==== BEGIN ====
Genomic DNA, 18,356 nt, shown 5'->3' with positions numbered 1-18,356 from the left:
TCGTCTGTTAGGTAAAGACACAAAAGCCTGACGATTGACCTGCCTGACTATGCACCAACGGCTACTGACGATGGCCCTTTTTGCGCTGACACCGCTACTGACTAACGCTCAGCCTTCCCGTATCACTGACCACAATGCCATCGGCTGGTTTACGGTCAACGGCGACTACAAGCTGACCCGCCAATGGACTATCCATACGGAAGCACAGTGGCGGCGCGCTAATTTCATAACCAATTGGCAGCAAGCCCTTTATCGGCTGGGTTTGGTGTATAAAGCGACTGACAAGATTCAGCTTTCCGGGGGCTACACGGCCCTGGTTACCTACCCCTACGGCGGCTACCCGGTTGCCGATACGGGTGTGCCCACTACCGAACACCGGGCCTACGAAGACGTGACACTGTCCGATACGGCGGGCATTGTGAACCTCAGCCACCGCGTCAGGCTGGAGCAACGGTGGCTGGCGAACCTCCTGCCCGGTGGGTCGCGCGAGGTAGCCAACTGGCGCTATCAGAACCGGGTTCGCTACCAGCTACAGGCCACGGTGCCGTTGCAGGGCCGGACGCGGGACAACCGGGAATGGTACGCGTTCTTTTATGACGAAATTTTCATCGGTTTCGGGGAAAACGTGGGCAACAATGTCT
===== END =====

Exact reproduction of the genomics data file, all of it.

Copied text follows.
Genomic DNA, 18,356 nt, shown 5'->3' with positions numbered 1-18,356 from the left:
TCGTCTGTTAGGTAAAGACACAAAAGCCTGACGATTGACCTGCCTGACTATGCACCAACGGCTACTGACGATGGCCCTTTTTGCGCTGACACCGCTACTGACTAACGCTCAGCCTTCCCGTATCACTGACCACAATGCCATCGGCTGGTTTACGGTCAACGGCGACTACAAGCTGACCCGCCAATGGACTATCCATACGGAAGCACAGTGGCGGCGCGCTAATTTCATAACCAATTGGCAGCAAGCCCTTTATCGGCTGGGTTTGGTGTATAAAGCGACTGACAAGATTCAGCTTTCCGGGGGCTACACGGCCCTGGTTACCTACCCCTACGGCGGCTACCCGGTTGCCGATACGGGTGTGCCCACTACCGAACACCGGGCCTACGAAGACGTGACACTGTCCGATACGGCGGGCATTGTGAACCTCAGCCACCGCGTCAGGCTGGAGCAACGGTGGCTGGCGAACCTCCTGCCCGGTGGGTCGCGCGAGGTAGCCAACTGGCGCTATCAGAACCGGGTTCGCTACCAGCTACAGGCCACGGTGCCGTTGCAGGGCCGGACGCGGGACAACCGGGAATGGTACGCGTTCTTTTATGACGAAATTTTCATCGGTTTCGGGGAAAACGTGGGCAACAATGTCT